On April 15, 2022, the Maine state House and Senate both passed a bill (LD 1911) that would ban the use of biosolids that contain PFAS in land applications, unless it can be shown that the biosolids are PFAS free. While the PFAS biosolids ban addressed growing concerns in the state over land contamination due to PFAS through the use of biosolids as fertilizer, the legislation may have the unintended consequence of creating PFAS land and air pollution issues in Maine or in other states. The bill appears set to be signed into law by Maine’s governor, and companies responsible for managing the state’s waste (namely, waste management companies and incinerators) must pay close attention to the status of the bill and the unintended consequences that it may have.
PFAS Biosolids Ban
For several years, Maine’s citizens have been concerned over the common use of biosolids generated by paper mills and other industries on farmland as fertilizer. These biosolids may contain PFAS, which over time leach into nearby waterways and cause elevated levels of PFAS in drinking water sources. We previously wrote on the lawsuits stemming from the paper mill industry’s biosolids pollution issues.
In response to the concern over biosolids pollution, legislators in Maine introduced “An Act To Prohibit the Contamination of Clean Soils With So-Called Forever Chemicals” (LD 1911). In addition to banning the spread of PFAS-containing biosolids on land in the state of Maine, the bill also seeks to ban the sale of fertilizer or compost products derived from PFAS-containing biosolids.
The bill was passed by the Maine House and Senate on April 15, 2022 and now goes to the governor’s desk for signature into law.
Impacts of Bill
LD 1911 was not universally supported in Maine. Some farmers opposed the bill, arguing that banning fertilizers or compost that contain PFAS would limit the available options for both products and likely increase farming costs. Practically speaking, the cost of testing fertilizer or compost derived to biosolids to ensure that they are PFAS free would make no economic sense to companies making those products, so if the bill is signed into law, it is likely to end the practice of utilizing biosolids as a land fertilizer.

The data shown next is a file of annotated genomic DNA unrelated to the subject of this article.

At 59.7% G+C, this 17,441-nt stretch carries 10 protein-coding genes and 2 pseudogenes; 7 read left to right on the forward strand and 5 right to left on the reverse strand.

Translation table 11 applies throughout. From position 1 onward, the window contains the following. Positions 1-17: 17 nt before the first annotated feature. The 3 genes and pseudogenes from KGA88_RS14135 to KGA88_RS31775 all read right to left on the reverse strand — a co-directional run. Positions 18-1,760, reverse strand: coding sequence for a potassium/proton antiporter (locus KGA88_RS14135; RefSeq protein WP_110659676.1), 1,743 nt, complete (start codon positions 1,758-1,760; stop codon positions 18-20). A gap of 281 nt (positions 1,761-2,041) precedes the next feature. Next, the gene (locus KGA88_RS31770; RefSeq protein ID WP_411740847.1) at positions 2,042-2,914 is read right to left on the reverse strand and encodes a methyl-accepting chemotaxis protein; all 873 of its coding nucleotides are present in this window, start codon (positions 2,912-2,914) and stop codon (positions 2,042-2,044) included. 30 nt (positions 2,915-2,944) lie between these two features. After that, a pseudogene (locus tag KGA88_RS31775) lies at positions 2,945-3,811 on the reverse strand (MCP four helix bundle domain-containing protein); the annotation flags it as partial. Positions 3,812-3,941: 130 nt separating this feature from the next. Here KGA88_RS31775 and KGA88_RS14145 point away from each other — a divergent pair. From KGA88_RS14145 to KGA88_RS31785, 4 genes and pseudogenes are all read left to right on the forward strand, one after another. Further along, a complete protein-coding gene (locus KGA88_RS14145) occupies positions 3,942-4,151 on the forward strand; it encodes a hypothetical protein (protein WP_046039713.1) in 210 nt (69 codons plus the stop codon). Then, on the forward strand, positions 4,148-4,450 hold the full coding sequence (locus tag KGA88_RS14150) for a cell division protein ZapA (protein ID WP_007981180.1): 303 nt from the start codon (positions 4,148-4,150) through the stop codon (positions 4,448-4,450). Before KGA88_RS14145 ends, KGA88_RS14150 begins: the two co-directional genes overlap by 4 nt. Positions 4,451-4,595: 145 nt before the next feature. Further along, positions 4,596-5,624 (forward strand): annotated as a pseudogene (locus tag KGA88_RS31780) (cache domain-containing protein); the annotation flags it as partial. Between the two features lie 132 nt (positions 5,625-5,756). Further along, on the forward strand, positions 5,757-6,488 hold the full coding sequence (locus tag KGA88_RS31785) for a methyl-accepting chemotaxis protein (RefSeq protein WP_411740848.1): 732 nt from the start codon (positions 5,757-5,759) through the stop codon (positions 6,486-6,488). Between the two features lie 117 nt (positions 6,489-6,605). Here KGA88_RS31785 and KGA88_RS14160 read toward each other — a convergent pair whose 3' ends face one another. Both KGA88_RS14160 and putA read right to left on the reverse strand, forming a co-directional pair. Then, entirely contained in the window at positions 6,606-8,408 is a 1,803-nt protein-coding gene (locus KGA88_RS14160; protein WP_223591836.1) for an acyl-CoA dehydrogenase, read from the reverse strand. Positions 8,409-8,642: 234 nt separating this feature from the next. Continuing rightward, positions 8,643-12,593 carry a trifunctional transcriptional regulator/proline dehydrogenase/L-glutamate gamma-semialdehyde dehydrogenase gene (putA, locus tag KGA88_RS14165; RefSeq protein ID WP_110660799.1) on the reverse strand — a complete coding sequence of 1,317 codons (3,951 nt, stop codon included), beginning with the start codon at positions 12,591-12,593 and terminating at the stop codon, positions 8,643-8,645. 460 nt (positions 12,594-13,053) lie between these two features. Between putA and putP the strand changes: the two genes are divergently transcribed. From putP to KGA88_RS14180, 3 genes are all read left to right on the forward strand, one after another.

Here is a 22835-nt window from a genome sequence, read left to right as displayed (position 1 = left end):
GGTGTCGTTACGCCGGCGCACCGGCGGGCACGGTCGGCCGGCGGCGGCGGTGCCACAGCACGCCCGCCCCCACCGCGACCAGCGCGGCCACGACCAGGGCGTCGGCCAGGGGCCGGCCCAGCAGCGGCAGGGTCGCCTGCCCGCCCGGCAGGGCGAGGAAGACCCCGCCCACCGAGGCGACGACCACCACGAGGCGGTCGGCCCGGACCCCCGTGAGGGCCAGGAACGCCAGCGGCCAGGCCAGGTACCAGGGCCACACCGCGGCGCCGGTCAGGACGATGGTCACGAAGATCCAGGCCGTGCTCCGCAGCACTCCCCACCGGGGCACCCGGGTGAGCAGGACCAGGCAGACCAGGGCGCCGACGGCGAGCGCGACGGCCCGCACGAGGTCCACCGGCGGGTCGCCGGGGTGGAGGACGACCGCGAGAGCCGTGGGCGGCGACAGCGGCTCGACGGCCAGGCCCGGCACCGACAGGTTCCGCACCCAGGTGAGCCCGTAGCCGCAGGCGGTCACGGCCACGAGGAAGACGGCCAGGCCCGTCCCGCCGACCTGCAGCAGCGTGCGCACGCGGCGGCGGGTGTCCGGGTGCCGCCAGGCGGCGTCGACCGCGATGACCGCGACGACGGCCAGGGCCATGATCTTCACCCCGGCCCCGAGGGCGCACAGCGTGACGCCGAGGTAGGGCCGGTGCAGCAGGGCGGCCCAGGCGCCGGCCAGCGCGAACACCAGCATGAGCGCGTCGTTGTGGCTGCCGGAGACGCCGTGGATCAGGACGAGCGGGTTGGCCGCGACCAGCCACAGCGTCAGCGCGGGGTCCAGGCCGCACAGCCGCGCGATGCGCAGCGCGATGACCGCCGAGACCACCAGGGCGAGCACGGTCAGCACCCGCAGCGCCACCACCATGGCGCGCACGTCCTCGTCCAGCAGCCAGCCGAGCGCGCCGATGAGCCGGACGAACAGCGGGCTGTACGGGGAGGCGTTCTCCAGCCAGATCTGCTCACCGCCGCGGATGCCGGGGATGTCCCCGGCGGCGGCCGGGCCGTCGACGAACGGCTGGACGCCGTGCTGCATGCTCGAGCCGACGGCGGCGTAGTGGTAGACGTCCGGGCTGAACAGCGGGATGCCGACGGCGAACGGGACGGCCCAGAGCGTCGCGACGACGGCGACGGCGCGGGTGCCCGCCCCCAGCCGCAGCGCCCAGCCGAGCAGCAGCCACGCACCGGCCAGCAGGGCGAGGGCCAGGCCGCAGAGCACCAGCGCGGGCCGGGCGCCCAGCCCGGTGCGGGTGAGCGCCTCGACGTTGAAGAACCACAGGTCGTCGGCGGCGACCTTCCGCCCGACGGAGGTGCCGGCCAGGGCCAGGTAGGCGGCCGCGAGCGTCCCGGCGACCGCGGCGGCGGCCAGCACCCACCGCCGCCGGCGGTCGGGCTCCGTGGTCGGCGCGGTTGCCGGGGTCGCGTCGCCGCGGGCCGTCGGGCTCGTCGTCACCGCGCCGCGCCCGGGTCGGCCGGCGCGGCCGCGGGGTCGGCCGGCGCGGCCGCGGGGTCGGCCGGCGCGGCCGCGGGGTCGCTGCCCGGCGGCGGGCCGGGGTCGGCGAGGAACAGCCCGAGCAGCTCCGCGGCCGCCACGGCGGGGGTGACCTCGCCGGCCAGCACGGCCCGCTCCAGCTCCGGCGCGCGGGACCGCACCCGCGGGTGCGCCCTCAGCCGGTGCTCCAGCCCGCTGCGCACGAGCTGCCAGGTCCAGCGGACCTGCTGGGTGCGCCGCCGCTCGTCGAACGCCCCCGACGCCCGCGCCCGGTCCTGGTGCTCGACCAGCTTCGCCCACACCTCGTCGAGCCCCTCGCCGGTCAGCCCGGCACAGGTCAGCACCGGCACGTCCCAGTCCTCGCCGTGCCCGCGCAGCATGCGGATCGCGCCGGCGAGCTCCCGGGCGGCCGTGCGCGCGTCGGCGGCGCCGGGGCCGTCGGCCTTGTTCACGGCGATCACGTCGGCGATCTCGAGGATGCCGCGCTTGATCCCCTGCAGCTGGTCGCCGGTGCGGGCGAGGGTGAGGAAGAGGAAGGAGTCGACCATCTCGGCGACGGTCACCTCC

In addition, the bill was opposed by certain waste management and incineration companies due to the fact that the biosolid materials will now need to be disposed of either in landfills or by incineration. This, in turn, could result in PFAS being dispersed through the air from incinerators and onto surrounding lands in the state. In addition, depositing the biosolids in landfills may lead to the same type of leaching concerns that already exist through the use of biosolids on land. Waste management companies are concerned that both incineration and landfilling of the biosolids will open them up to future significant liabilities and financial responsibilities for cleanup actions. These concerns are not misplaced, especially with the potential designation of certain PFAS as “hazardous substances” under CERCLA, which would open these companies up to extremely costly remediation actions by the federal or state-level EPA. Further, if Maine were to start to export all of its biosolid waste due to PFAS concerns, this raises concerns that Maine would simply be passing on its PFAS pollution problems to other states that accept the biosolids.
Maine’s efforts to address PFAS pollution issues are some of the most aggressive in the country, and the LD 1911 bill adds to that legacy. However, certain companies may be burdened with the effects of the biosolids ban, and as such are rightly concerned with the impact that the bill may have on them in the future.